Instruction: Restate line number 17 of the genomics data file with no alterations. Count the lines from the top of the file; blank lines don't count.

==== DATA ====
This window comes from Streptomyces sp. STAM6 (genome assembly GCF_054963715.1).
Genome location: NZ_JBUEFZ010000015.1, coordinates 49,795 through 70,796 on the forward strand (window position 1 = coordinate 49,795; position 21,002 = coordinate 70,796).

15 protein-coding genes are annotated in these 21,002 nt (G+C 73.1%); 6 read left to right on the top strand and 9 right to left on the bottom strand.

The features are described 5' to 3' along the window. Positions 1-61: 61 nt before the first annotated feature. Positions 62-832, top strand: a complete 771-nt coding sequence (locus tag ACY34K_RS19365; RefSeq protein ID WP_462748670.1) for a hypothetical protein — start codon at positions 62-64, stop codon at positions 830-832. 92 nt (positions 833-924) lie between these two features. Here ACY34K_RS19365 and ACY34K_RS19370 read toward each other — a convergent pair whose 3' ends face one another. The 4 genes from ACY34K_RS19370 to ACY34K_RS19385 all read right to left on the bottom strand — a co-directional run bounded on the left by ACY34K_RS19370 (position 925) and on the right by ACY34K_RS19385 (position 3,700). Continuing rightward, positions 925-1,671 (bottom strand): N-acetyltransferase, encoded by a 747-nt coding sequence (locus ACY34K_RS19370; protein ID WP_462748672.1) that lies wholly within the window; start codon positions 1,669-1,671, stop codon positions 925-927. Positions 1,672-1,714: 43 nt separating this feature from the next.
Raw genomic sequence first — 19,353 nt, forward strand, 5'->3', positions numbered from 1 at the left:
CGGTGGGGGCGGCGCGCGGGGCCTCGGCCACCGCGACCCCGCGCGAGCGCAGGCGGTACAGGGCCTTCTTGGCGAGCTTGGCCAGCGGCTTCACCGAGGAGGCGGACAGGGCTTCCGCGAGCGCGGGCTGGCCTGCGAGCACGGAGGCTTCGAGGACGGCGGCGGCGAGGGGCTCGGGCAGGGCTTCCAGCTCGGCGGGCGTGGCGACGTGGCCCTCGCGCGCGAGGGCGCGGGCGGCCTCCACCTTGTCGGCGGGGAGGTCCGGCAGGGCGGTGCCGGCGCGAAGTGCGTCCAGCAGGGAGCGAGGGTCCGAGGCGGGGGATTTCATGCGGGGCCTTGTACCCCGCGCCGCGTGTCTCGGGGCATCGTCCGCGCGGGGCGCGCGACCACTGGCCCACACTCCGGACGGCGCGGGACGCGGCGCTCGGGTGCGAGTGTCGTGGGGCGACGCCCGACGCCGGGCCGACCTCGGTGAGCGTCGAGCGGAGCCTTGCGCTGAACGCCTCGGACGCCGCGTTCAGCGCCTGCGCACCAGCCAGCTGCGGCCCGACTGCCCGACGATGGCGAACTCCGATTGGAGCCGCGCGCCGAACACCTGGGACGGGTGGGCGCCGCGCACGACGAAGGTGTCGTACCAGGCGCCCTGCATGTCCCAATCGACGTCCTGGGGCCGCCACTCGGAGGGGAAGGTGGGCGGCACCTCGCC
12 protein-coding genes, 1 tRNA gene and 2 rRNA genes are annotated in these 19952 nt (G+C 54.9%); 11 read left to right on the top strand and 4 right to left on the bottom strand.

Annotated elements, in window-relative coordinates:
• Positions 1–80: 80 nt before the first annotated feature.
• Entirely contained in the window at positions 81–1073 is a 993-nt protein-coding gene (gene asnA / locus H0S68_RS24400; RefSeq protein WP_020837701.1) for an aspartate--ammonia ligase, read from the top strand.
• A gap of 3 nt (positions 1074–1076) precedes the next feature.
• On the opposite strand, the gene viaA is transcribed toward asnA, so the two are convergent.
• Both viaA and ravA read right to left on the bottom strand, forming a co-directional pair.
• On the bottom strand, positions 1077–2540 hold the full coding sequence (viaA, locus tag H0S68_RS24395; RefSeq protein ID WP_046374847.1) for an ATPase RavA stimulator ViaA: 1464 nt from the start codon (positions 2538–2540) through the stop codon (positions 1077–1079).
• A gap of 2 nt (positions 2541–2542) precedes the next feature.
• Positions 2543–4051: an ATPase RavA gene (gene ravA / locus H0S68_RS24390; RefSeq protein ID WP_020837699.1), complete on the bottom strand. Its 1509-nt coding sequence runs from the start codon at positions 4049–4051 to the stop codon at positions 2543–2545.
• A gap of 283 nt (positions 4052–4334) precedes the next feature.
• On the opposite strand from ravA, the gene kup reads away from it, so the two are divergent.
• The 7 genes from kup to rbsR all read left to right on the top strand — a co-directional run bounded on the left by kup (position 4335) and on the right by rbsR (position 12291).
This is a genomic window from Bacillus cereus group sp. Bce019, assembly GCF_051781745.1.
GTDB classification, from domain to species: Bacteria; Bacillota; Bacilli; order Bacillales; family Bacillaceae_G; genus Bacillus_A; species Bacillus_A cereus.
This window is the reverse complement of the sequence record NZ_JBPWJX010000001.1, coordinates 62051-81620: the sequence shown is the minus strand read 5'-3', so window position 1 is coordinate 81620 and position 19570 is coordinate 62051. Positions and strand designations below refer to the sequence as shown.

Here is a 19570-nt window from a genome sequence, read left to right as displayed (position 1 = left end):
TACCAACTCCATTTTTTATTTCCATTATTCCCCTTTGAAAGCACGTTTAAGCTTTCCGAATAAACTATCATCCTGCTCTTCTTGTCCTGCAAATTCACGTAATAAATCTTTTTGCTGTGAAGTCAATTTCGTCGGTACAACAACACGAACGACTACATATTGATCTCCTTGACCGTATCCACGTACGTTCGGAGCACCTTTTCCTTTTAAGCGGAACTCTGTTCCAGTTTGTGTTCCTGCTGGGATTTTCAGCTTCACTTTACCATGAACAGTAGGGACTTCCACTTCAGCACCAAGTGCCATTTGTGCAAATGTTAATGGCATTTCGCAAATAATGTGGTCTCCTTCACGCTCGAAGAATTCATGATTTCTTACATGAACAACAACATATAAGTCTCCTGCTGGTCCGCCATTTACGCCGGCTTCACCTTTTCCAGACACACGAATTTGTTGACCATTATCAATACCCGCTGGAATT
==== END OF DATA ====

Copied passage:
• A gap of 283 nt (positions 4052–4334) precedes the next feature.